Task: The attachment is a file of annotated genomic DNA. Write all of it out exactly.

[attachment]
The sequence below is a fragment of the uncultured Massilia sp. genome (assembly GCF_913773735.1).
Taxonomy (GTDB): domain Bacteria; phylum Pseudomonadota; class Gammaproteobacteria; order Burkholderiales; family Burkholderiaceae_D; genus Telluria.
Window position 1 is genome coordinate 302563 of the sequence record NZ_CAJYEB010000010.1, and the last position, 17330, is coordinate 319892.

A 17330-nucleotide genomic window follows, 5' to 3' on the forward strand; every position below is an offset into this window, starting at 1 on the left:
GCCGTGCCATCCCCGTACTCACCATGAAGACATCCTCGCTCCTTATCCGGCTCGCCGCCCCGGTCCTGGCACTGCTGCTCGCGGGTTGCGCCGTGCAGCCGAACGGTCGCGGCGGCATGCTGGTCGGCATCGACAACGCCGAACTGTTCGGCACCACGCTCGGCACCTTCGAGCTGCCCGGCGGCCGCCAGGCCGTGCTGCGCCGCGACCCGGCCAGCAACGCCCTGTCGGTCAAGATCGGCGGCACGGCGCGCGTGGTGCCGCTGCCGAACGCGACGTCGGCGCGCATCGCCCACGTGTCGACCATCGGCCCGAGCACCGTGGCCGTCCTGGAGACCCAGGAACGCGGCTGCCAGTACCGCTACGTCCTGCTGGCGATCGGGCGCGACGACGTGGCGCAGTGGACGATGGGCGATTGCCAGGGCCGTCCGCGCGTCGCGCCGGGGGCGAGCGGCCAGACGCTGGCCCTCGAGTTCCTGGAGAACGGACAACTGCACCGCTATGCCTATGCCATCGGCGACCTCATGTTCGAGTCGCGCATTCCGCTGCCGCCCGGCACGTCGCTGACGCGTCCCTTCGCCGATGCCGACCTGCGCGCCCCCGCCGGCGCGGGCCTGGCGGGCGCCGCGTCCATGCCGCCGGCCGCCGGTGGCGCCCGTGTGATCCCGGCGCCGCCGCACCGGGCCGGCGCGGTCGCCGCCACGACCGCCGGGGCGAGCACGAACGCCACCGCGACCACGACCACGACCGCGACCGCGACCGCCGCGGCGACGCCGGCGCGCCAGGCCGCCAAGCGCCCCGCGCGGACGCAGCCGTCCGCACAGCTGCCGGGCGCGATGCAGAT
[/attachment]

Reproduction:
The sequence below is a fragment of the uncultured Massilia sp. genome (assembly GCF_913773735.1).
Taxonomy (GTDB): domain Bacteria; phylum Pseudomonadota; class Gammaproteobacteria; order Burkholderiales; family Burkholderiaceae_D; genus Telluria.
Window position 1 is genome coordinate 302563 of the sequence record NZ_CAJYEB010000010.1, and the last position, 17330, is coordinate 319892.

A 17330-nucleotide genomic window follows, 5' to 3' on the forward strand; every position below is an offset into this window, starting at 1 on the left:
GCCGTGCCATCCCCGTACTCACCATGAAGACATCCTCGCTCCTTATCCGGCTCGCCGCCCCGGTCCTGGCACTGCTGCTCGCGGGTTGCGCCGTGCAGCCGAACGGTCGCGGCGGCATGCTGGTCGGCATCGACAACGCCGAACTGTTCGGCACCACGCTCGGCACCTTCGAGCTGCCCGGCGGCCGCCAGGCCGTGCTGCGCCGCGACCCGGCCAGCAACGCCCTGTCGGTCAAGATCGGCGGCACGGCGCGCGTGGTGCCGCTGCCGAACGCGACGTCGGCGCGCATCGCCCACGTGTCGACCATCGGCCCGAGCACCGTGGCCGTCCTGGAGACCCAGGAACGCGGCTGCCAGTACCGCTACGTCCTGCTGGCGATCGGGCGCGACGACGTGGCGCAGTGGACGATGGGCGATTGCCAGGGCCGTCCGCGCGTCGCGCCGGGGGCGAGCGGCCAGACGCTGGCCCTCGAGTTCCTGGAGAACGGACAACTGCACCGCTATGCCTATGCCATCGGCGACCTCATGTTCGAGTCGCGCATTCCGCTGCCGCCCGGCACGTCGCTGACGCGTCCCTTCGCCGATGCCGACCTGCGCGCCCCCGCCGGCGCGGGCCTGGCGGGCGCCGCGTCCATGCCGCCGGCCGCCGGTGGCGCCCGTGTGATCCCGGCGCCGCCGCACCGGGCCGGCGCGGTCGCCGCCACGACCGCCGGGGCGAGCACGAACGCCACCGCGACCACGACCACGACCGCGACCGCGACCGCCGCGGCGACGCCGGCGCGCCAGGCCGCCAAGCGCCCCGCGCGGACGCAGCCGTCCGCACAGCTGCCGGGCGCGATGCAGAT